Quote from Asklepios
This is a topic of great interest to me. When I start NS in September, I will be quitting a job that provides an excellent group plan (Blue Cross/Blue Shield, no need for primary physicians, etc.). My contribution is higher than, say, a government employee might pay, but overall it's not bad.
My other concern is that I have been dealing with an ongoing situation over the last year that I think insurance companies would probably consider chronic, and they usually charge more for people with pre-existing chronic conditions.
My plan is to hopefully get COBRA to keep the benefits I have for as long as it will allow, then switch to a plan sponsored by the college. I'm just hoping there will not be any obstacles to doing this.
Maybe this will help (hopefully it's not false hope) - the insurance we have through Duke is a Blue Cross/Blue Shield plan with a flat rate and is considered a group plan (like an employer's is). I have asthma; the only thing they did was impose a 30 day waiting period b/f they'd cover anything related to that.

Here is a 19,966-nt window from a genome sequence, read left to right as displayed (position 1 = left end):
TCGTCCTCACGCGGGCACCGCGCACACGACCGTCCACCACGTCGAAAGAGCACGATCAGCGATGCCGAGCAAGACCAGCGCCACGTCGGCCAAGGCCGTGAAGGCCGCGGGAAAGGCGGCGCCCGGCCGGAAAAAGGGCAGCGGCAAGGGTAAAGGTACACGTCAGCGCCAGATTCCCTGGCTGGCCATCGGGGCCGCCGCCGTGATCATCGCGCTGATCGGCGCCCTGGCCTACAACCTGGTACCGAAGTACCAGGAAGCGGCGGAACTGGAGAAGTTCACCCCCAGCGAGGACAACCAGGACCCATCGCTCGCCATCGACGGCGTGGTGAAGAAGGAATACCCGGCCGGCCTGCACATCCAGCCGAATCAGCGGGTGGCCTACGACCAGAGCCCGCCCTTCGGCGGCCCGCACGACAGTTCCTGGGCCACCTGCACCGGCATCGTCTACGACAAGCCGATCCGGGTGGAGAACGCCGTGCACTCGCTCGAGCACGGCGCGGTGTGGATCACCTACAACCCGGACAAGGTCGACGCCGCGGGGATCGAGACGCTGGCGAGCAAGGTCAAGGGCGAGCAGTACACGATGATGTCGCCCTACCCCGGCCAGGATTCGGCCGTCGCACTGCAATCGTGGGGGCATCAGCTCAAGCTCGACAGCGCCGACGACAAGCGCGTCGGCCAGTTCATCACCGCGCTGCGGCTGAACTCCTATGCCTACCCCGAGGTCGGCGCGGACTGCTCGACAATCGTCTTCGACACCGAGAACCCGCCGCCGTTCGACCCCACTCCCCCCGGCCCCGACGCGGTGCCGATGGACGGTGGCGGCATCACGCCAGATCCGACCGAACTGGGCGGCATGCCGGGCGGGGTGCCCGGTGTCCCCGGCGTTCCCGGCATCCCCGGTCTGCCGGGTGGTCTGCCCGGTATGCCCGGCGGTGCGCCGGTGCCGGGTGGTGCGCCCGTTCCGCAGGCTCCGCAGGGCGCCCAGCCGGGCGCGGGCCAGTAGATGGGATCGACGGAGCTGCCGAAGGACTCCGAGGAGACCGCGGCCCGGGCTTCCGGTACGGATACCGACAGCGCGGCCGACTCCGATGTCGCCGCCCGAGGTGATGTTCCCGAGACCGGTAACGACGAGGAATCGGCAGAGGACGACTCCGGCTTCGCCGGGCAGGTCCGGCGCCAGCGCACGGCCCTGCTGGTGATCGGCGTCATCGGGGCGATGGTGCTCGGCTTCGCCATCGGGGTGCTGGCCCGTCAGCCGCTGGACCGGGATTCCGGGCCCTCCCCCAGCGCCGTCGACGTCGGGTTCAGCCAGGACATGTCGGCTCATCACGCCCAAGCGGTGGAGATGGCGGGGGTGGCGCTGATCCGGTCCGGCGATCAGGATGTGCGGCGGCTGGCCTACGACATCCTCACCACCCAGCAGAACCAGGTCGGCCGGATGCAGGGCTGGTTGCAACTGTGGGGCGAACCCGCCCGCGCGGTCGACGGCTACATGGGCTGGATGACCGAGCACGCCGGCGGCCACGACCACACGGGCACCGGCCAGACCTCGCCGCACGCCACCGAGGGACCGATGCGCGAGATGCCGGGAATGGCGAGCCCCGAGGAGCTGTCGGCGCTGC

I just made sure I was well stocked up on my drugs and was extra-careful (of course, I could still go to Student Health for free, I just couldn't get meds right away). I had no problems and pay the same rate as everyone else.
Also - our school plan isn't perfect, but it's adequate. I cut my finger last semester and had to get stitches in the ED; the bill (for five stitches!) was over $2000 and we only paid $180. Yes, a chunk of change, but it was better than facing the $2K! So I was relatively happy with that (after I wrote the check, mind you...
Find out who the plan provider is and call them; you don't have to give your name though you'll probably have to tell them what school. Tell them you don't have a plan yet but you're exploring your options. Ask them what parameters are required for a "chronic" condition and ask them about any waiting periods.